Taxonomic Class: Mammal.
Location: Ebullus Tregarth and Ebullus Manderlus.
Habitat: Prefers wet, sub-tropical forest with open gaps. Recent human encroachment on their traditional range have forced them into tropical forests.
Size: Four to six meters tall, three to four meters long snout to tail.
Diet: A mixed diet of leafy vegetation and small animals residing in the mud of their water holes (chiefly mammals and amphibians).
Although the entymology remains uncertain (the word may have its origins in the medieval English and/or Scandinavian term for ant), pisimires have been studied, hunted, and even domesticated for millenia. Clearly a relative of the Earth Ebullus elephant and the Mumbarum Ebullus gomfo, the pismire is noted for its fearsome countenance and, when agitated, its equally fearsome behavior. The Tunisian general Hannibal (a binding figure from several ebulli) attempted to use them to conquer the Wagadu Empire. While initially successful, legend has it that a single pismire was frightened by the appearance of an albino mouse and ran rampant through Hannibal’s troops, killing a third of them and allowing the Wagadu forces to attack and slaughter the remaining ones.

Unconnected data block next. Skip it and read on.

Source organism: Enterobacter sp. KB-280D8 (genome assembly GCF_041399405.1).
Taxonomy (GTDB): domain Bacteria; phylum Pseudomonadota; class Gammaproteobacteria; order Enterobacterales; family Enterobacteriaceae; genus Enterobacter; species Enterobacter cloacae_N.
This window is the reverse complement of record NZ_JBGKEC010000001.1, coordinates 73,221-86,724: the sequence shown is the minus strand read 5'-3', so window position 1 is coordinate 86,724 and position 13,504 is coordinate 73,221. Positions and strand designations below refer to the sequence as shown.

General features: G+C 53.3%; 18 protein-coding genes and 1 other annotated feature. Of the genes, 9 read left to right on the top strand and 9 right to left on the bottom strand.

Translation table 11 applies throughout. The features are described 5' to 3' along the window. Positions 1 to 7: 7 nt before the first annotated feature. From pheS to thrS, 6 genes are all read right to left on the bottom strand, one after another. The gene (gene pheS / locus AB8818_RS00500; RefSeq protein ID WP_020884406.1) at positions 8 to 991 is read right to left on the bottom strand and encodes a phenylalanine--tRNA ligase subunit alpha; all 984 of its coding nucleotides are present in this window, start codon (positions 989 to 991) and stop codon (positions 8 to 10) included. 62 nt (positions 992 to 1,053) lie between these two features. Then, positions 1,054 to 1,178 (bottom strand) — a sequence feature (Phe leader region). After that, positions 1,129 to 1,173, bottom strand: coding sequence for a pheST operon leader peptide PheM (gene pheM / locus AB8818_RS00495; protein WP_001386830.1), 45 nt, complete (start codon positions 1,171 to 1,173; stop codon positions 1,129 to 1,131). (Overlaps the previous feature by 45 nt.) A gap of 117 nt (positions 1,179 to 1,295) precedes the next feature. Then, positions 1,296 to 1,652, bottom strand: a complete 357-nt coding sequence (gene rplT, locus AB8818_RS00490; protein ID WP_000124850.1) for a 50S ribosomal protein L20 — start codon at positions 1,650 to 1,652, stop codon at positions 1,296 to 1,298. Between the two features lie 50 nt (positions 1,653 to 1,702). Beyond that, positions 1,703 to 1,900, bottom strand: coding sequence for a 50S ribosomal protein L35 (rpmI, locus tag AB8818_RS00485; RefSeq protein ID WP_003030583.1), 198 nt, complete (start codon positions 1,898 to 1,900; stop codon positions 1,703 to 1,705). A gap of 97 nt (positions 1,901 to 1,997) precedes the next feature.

From The Cordelian Chronicles:
Something was moving in the woods, slowly. Something big enough that the girls grabbed the boulder, primed to feel the shaking of each step of the beast, but the only shaking was from their own bodies. The creature entered a gap, giving them a view of it in the moonlight. It stood twenty feet high at the shoulder and could be a distant cousin of a woolly mammoth, with its bulk and thick fur. However, its tail looked scaly, thick and heavily muscled, going out about ten feet before spreading out into a flat end, like a beaver’s. The body was well above the ground; you could set up your tent happily beneath it, happy until the creature decided to sit down. The head was as shaggy as the body. It lacked tusks but made up for it by a profusion of teeth, which its mouth was barely able to contain. Two horns twisted on either side of its head like a bighorn sheep.